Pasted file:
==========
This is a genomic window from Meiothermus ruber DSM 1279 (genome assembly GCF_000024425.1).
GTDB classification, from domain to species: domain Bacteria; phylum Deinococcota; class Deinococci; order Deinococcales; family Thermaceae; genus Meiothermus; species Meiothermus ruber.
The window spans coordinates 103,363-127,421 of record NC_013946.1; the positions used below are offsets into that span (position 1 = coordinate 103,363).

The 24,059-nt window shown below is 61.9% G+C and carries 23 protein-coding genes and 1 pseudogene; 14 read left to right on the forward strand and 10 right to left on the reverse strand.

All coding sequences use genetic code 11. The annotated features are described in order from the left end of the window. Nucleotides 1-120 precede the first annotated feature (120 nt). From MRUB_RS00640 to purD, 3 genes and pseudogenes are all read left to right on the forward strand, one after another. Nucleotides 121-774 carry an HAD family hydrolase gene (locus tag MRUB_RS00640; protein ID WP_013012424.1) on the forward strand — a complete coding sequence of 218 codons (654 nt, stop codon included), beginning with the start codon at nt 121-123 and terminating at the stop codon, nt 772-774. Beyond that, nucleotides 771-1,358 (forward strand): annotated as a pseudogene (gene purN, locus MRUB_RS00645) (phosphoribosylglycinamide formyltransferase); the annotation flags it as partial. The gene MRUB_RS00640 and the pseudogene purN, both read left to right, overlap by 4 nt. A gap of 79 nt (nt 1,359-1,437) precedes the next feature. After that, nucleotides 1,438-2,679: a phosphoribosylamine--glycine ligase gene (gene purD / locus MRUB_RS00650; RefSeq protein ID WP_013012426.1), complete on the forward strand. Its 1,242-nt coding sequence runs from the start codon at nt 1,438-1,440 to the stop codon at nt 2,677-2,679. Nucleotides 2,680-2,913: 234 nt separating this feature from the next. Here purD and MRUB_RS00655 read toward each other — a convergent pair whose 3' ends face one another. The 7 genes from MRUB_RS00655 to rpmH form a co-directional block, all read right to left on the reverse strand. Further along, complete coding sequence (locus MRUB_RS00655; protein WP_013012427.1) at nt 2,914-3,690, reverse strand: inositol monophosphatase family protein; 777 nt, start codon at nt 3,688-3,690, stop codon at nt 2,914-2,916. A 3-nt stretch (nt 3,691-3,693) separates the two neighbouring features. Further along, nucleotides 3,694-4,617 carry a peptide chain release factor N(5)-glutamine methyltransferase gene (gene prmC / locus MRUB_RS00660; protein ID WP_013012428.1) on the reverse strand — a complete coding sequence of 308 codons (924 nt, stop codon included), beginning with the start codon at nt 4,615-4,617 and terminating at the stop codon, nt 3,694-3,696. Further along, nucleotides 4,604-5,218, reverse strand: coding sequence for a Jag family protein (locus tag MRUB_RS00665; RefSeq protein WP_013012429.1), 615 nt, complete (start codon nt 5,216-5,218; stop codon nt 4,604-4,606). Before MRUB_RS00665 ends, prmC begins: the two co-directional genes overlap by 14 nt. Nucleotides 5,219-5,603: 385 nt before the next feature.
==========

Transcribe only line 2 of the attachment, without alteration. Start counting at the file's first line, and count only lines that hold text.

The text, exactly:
GTDB classification, from domain to species: domain Bacteria; phylum Deinococcota; class Deinococci; order Deinococcales; family Thermaceae; genus Meiothermus; species Meiothermus ruber.